I knew I wasn't going to get through this without tears. I began to share what I saw as my biggest fear and tried to get through it quickly to avoid the ugly cry. You know the one. The more I spoke, the easier it was to explain what my though process was and where I thought the fear stemmed from. Each of us shared and then we went to Scripture to be reminded of what God tells us about our fears. I read Isaiah 41:10:
So do not fear, for I am with you;
do not be dismayed, for I am your God.
I will strengthen you and help you;
I will uphold you with my righteous right hand.
As we read verse after verse containing God's great promises to us, a beautiful peace settled in my spirit. I am so grateful for my Graffiti 2 family that encourages transparency and even more grateful that they point me back to truth. Thank you, Jesus!
The ride to and from work is always an adventure. Sometimes quiet enough for me to enjoy my soundtrack for the day (lately it's been music from the movie, The Greatest Showman!) but often the train provides a show of it's very own. The genres vary from musicals as aspiring artists sing and play their original music or perform amazingly choreographed routines (some actually good and some that think they're good!) to made for T.V. drama that you can't help but get drawn into!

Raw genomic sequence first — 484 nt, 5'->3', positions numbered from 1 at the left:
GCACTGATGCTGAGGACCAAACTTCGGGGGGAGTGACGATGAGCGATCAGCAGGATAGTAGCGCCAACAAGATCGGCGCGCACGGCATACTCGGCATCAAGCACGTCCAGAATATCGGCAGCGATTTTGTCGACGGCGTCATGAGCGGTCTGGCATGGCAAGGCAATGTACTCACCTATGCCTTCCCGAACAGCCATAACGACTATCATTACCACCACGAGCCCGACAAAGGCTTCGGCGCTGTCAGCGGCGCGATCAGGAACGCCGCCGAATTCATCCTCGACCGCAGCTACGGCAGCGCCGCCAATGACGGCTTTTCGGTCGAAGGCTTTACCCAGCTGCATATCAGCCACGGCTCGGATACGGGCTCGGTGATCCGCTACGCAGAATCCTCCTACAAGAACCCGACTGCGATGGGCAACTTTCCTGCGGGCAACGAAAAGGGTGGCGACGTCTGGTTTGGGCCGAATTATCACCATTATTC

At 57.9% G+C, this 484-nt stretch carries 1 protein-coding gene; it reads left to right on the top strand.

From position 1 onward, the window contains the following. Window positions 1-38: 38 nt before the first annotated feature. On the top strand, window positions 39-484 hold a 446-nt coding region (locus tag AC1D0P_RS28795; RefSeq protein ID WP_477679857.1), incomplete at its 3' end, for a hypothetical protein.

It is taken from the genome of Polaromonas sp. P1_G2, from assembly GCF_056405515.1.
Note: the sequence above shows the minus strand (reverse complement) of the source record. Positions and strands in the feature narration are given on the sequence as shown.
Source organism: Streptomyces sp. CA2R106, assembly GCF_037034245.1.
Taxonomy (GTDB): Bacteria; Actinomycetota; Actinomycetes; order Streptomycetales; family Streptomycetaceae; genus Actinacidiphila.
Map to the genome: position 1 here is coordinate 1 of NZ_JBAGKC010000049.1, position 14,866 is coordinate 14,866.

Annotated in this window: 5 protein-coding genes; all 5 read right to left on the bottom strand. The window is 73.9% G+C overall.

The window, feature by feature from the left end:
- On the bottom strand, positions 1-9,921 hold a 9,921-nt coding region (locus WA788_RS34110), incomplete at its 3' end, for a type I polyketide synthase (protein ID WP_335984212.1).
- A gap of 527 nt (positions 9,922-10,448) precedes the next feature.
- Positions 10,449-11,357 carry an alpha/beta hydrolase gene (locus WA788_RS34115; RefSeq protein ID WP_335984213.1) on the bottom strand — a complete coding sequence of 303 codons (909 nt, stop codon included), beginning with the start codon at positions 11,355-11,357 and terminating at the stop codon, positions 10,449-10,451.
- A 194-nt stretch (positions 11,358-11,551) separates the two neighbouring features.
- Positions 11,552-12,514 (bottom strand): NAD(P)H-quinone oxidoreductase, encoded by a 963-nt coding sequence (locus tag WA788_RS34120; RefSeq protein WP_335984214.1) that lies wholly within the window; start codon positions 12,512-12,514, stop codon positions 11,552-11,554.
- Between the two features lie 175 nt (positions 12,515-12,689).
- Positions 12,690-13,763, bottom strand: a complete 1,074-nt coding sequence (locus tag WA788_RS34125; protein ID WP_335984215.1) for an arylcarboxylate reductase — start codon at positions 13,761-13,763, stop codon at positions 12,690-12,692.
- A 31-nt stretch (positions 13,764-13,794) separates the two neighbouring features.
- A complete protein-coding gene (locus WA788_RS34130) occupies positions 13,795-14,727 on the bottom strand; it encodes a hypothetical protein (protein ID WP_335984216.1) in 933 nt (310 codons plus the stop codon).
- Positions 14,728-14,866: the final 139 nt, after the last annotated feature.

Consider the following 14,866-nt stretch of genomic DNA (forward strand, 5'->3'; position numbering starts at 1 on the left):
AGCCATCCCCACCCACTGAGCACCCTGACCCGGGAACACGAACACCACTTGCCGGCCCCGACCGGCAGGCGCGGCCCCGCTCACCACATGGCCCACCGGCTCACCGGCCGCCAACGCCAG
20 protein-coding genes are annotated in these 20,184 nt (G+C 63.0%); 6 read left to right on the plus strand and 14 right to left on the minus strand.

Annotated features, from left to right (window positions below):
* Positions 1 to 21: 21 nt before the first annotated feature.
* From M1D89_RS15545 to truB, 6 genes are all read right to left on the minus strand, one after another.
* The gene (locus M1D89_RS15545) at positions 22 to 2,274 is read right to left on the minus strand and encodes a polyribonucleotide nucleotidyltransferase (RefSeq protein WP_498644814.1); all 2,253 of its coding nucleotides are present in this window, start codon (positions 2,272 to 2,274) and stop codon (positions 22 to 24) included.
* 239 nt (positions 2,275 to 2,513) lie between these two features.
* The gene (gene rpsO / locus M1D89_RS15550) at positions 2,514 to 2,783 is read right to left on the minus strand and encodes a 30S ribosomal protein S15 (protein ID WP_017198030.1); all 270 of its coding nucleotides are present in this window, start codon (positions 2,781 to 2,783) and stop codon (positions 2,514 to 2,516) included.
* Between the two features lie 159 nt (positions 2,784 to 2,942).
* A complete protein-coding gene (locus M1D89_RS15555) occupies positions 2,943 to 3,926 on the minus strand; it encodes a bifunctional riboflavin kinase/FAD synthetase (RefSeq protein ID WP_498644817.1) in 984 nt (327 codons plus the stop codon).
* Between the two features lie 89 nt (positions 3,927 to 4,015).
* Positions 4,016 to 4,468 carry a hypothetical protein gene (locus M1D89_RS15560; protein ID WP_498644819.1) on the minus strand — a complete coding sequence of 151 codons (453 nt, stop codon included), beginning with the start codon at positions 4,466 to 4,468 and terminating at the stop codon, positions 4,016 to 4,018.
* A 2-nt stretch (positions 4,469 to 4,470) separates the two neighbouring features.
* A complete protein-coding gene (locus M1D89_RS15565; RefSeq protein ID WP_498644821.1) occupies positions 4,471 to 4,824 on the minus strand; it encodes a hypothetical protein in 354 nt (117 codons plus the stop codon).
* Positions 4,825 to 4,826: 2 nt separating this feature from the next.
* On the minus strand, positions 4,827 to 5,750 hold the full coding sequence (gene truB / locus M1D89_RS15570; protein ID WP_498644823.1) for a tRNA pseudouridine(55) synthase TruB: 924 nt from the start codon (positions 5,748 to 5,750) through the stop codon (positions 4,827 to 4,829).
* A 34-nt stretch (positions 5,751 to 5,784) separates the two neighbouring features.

Last week, I hopped on the last car at Cypress Ave with just one other person in it. I was fully expecting it to be a quiet ride. As the train began to move, a group of 5 middle schoolers came busting through the connecting doors and charged towards the back door. They ran, one right behind the other, and kicked the back door trying (unsuccessfully) to get it to open. Over and over, they backed up and kicked as hard as they could. I was horrified as my brain jumped ahead to what would happen if the door actually did open as we were flying down the tracks. As my dearest friends know, I am not very good at hiding my emotions and one of the boys soon saw the look on my face and got in my face asking, "what?" I calmly replied, "that's not a good idea." He turned to his friends and said, "I'm not going to do it anymore because this lady says its not a good idea." Then he sat down next to me and asked what I was doing. I had my phone out and was about to put on my music. He asked if he could play on my phone, meanwhile his friends are still kicking at the door. I told him he could not play on my phone and was wrestling with the fear that he was going to grab it and run. I wanted to stick it in my backpack and out of his reach.